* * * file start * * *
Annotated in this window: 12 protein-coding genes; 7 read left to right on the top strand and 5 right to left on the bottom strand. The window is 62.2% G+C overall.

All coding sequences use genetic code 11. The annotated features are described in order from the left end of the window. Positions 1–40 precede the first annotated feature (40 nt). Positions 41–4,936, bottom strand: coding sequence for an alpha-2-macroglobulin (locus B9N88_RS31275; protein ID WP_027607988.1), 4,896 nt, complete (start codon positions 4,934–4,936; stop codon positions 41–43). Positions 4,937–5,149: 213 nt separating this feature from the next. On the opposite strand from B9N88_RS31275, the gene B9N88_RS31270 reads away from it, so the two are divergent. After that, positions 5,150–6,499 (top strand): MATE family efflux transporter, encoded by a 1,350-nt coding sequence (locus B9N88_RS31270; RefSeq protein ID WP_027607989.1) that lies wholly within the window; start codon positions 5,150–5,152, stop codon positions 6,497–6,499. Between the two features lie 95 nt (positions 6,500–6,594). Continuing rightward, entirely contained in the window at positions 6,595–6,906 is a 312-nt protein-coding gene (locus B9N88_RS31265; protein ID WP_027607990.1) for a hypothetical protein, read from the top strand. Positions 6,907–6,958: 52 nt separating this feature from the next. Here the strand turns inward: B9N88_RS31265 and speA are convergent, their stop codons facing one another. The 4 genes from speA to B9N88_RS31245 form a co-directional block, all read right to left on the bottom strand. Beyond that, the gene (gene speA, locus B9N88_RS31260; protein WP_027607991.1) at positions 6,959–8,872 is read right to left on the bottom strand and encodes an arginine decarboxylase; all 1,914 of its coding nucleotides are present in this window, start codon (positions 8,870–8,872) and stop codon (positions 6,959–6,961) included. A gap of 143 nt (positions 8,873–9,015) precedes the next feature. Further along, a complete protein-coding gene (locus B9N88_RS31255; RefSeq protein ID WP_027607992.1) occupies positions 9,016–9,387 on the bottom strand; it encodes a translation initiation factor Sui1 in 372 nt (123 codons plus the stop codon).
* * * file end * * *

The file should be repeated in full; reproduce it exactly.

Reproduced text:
Annotated in this window: 12 protein-coding genes; 7 read left to right on the top strand and 5 right to left on the bottom strand. The window is 62.2% G+C overall.

All coding sequences use genetic code 11. The annotated features are described in order from the left end of the window. Positions 1–40 precede the first annotated feature (40 nt). Positions 41–4,936, bottom strand: coding sequence for an alpha-2-macroglobulin (locus B9N88_RS31275; protein ID WP_027607988.1), 4,896 nt, complete (start codon positions 4,934–4,936; stop codon positions 41–43). Positions 4,937–5,149: 213 nt separating this feature from the next. On the opposite strand from B9N88_RS31275, the gene B9N88_RS31270 reads away from it, so the two are divergent. After that, positions 5,150–6,499 (top strand): MATE family efflux transporter, encoded by a 1,350-nt coding sequence (locus B9N88_RS31270; RefSeq protein ID WP_027607989.1) that lies wholly within the window; start codon positions 5,150–5,152, stop codon positions 6,497–6,499. Between the two features lie 95 nt (positions 6,500–6,594). Continuing rightward, entirely contained in the window at positions 6,595–6,906 is a 312-nt protein-coding gene (locus B9N88_RS31265; protein ID WP_027607990.1) for a hypothetical protein, read from the top strand. Positions 6,907–6,958: 52 nt separating this feature from the next. Here the strand turns inward: B9N88_RS31265 and speA are convergent, their stop codons facing one another. The 4 genes from speA to B9N88_RS31245 form a co-directional block, all read right to left on the bottom strand. Beyond that, the gene (gene speA, locus B9N88_RS31260; protein WP_027607991.1) at positions 6,959–8,872 is read right to left on the bottom strand and encodes an arginine decarboxylase; all 1,914 of its coding nucleotides are present in this window, start codon (positions 8,870–8,872) and stop codon (positions 6,959–6,961) included. A gap of 143 nt (positions 8,873–9,015) precedes the next feature. Further along, a complete protein-coding gene (locus B9N88_RS31255; RefSeq protein ID WP_027607992.1) occupies positions 9,016–9,387 on the bottom strand; it encodes a translation initiation factor Sui1 in 372 nt (123 codons plus the stop codon).